Sometimes when answering the call of God, life takes you in very unexpected directions.
Such was the case for Bobbie Sparks, born and raised in west Texas, who found herself called to the mission field in Asia.
Bobbie says “I became a believer when I was 13, which radically shifted my perception of the world. I realized that it was really small. I became challenged to be active in sharing my faith and integrating my faith into what I was doing. In high school I felt called to mission work in Asia. I thought that was a crazy idea. I hadn’t seen an Asian person, but I knew that’s where I needed to go. I gave into that calling and God changed my heart and gave me a love for that people group. I knew I wanted to do education in some form. I had a heart for orphan work really because that’s all I had heard about. So in college I signed up to go on a trip to Asia. When we arrived, the orphanage was closed so we ended up teaching English, which was the worst thing that could happen to a math major. But I loved the relational aspect of it. I loved that I could take what I already could do and integrate my faith just by telling them who I was. I got an opportunity to teach underground pastors there. That led me to understand that I didn’t have enough knowledge to invest in anyone. So I pursued seminary with the idea that I would be going back. I wanted to give them something of substance.”
She continues, “I went back and jumped into a village as the only foreigner and started a school with some friends from there. I loved it. In 2012, I knew I was going to be moving back to the US for family and was approached by a school leader at the time. We had started a church within the school and were being shut down because of it. He knew that I had a background in online education and asked if I would consider starting an online program to teach English. I took advantage of that. We started with the student base that we had and just spread from there. Our teachers are believers. Our administration is believers. Through every lesson they hear, the students are given spiritual opportunities to hear the gospel.”
The school currently has 250 students ranging from age 4 to 77. The curriculum is tailored to who they are and what they are learning. There are some group experiences, but most are one on one.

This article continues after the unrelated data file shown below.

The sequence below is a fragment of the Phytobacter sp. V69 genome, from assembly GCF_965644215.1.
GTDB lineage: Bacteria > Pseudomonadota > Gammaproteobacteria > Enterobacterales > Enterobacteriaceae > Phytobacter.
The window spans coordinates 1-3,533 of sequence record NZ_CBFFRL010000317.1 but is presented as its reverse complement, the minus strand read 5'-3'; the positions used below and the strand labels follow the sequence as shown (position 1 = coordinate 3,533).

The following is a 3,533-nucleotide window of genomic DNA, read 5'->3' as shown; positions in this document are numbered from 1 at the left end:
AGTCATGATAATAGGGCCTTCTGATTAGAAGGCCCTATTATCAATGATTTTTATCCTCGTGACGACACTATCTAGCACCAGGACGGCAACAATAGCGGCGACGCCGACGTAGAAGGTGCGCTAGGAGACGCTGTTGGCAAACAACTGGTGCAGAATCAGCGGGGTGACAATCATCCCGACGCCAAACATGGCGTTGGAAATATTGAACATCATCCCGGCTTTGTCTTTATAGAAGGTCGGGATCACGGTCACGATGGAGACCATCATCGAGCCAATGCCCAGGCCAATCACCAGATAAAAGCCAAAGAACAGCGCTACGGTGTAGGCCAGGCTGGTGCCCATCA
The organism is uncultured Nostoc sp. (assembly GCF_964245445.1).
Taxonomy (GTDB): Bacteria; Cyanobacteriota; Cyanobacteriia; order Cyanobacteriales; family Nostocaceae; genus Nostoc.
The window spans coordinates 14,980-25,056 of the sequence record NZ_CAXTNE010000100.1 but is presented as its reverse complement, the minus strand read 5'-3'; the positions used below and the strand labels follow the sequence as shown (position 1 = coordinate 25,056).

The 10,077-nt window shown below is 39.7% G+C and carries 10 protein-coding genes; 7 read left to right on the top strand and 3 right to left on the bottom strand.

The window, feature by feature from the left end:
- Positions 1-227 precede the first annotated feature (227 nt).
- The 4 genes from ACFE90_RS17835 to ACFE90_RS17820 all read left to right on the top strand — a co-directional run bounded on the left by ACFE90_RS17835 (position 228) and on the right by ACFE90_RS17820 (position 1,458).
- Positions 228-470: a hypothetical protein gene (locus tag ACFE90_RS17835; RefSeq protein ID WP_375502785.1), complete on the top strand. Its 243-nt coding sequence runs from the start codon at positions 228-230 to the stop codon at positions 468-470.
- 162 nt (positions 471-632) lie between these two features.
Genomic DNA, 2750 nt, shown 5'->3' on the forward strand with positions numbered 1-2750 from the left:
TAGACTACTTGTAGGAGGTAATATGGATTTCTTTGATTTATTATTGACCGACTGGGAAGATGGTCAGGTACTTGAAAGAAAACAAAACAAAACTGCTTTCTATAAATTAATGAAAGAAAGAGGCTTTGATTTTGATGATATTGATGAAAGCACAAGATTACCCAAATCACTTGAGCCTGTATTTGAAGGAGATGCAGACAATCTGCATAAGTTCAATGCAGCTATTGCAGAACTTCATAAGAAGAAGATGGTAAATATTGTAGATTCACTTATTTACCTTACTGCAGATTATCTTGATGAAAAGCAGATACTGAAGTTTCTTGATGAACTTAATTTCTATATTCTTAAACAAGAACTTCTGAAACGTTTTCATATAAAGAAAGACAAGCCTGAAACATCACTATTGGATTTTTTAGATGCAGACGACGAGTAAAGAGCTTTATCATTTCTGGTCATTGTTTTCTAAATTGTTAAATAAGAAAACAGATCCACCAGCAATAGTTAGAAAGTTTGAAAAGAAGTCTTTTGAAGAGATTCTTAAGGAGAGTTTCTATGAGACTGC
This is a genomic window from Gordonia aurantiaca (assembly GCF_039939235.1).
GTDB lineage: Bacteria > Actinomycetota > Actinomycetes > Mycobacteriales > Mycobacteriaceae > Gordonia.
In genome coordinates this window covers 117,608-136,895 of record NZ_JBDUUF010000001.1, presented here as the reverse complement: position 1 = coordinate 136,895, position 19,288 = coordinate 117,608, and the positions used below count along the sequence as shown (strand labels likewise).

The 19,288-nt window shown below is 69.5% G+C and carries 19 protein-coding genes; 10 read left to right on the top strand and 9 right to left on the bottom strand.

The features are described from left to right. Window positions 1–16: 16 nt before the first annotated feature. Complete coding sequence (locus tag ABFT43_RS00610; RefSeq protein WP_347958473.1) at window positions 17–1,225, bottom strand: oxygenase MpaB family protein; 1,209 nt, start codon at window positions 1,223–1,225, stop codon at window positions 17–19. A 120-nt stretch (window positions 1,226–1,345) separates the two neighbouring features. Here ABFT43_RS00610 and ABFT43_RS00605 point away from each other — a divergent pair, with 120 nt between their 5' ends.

Bobbie states, “That allows for deep relationships to be built. Our education philosophy is based on the fact that all learning comes from God. If we are to learn well, we follow His guidance in how we learn and who we are. So we start with the assumption that every student we have is a broken human being. We look at how can we take the broken pieces and how can we take the God pieces of them to inspire and empower them to learn based on how they learn individually. It’s very tailored to who they are individually. We believe that every person is created differently.”
She concludes, “Most often students come to Christ because they are happy in class. For the first time they feel like they matter. They are given a voice. And they are given somebody to really listen to them in a country where there are millions of people, and they get lost. They long for somebody to say ‘you matter’ and I care about how you learn, and I actually care about more than you memorizing words. We get the opportunities to love their hearts.”
Bobbie lives with her son Adriel in Northern Kentucky, although she will soon be moving to Texas to be closer to her extended family. She has earned a Bachelors degree, two Masters degrees and one Doctorate. She is a doctoral candidate in two additional fields of study. She speaks nine languages.